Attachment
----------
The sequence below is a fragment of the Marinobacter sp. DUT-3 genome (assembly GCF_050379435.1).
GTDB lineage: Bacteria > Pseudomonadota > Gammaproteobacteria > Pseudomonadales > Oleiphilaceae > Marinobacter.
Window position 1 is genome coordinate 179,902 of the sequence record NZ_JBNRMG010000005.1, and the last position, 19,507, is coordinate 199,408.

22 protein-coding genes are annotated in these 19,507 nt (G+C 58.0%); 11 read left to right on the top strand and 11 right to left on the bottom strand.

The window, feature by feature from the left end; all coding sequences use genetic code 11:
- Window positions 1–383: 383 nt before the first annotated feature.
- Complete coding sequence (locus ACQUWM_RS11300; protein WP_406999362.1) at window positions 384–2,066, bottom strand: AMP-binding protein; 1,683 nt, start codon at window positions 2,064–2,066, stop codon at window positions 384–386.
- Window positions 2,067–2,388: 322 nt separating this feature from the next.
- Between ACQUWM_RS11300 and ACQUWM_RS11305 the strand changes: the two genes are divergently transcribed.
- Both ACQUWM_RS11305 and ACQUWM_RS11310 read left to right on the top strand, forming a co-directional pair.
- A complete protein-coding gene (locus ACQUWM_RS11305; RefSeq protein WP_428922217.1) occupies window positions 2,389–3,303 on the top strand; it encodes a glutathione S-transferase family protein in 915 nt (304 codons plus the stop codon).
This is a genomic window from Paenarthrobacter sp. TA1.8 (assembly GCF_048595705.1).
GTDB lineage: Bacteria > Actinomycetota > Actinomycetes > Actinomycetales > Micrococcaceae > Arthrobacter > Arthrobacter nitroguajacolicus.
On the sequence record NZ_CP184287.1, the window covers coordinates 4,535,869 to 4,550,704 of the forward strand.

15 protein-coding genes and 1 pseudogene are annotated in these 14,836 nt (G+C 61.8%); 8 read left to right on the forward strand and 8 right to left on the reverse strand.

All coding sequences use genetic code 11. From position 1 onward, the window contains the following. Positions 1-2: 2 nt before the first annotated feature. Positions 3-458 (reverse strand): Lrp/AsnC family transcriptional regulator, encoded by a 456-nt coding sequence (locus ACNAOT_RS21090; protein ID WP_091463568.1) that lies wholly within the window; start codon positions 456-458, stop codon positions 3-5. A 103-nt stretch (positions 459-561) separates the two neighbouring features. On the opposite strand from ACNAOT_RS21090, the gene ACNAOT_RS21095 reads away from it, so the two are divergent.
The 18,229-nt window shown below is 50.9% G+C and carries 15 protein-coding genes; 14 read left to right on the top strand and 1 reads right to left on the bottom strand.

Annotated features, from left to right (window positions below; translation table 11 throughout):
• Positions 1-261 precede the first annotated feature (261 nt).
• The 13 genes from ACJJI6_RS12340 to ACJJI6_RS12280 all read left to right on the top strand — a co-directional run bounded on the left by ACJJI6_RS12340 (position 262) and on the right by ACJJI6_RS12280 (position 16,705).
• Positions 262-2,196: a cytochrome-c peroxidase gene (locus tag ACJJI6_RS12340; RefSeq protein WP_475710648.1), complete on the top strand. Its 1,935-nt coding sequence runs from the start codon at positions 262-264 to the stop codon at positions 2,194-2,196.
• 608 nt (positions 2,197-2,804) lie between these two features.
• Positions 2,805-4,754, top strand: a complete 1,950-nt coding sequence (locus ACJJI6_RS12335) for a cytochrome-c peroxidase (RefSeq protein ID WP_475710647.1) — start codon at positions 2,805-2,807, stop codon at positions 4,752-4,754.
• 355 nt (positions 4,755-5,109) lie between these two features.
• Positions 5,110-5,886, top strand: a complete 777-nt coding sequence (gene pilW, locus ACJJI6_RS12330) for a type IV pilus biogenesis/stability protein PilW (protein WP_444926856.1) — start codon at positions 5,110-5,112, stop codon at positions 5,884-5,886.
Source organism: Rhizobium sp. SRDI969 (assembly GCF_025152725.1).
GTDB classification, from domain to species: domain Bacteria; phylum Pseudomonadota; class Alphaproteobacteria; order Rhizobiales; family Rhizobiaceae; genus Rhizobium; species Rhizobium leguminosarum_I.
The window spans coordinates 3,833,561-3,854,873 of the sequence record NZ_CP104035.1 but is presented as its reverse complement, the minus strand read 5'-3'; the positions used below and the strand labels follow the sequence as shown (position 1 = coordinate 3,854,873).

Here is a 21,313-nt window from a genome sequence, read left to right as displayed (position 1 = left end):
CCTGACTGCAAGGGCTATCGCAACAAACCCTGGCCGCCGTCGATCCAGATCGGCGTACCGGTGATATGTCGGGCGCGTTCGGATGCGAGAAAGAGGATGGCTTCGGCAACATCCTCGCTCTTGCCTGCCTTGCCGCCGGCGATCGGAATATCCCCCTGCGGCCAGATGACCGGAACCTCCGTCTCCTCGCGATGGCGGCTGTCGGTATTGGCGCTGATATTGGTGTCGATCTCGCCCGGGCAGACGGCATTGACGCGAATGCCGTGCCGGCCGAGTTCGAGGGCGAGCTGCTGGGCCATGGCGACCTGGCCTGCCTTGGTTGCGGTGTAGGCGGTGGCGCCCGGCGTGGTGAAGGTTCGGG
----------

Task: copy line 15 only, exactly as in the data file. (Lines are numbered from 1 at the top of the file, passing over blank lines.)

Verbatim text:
15 protein-coding genes and 1 pseudogene are annotated in these 14,836 nt (G+C 61.8%); 8 read left to right on the forward strand and 8 right to left on the reverse strand.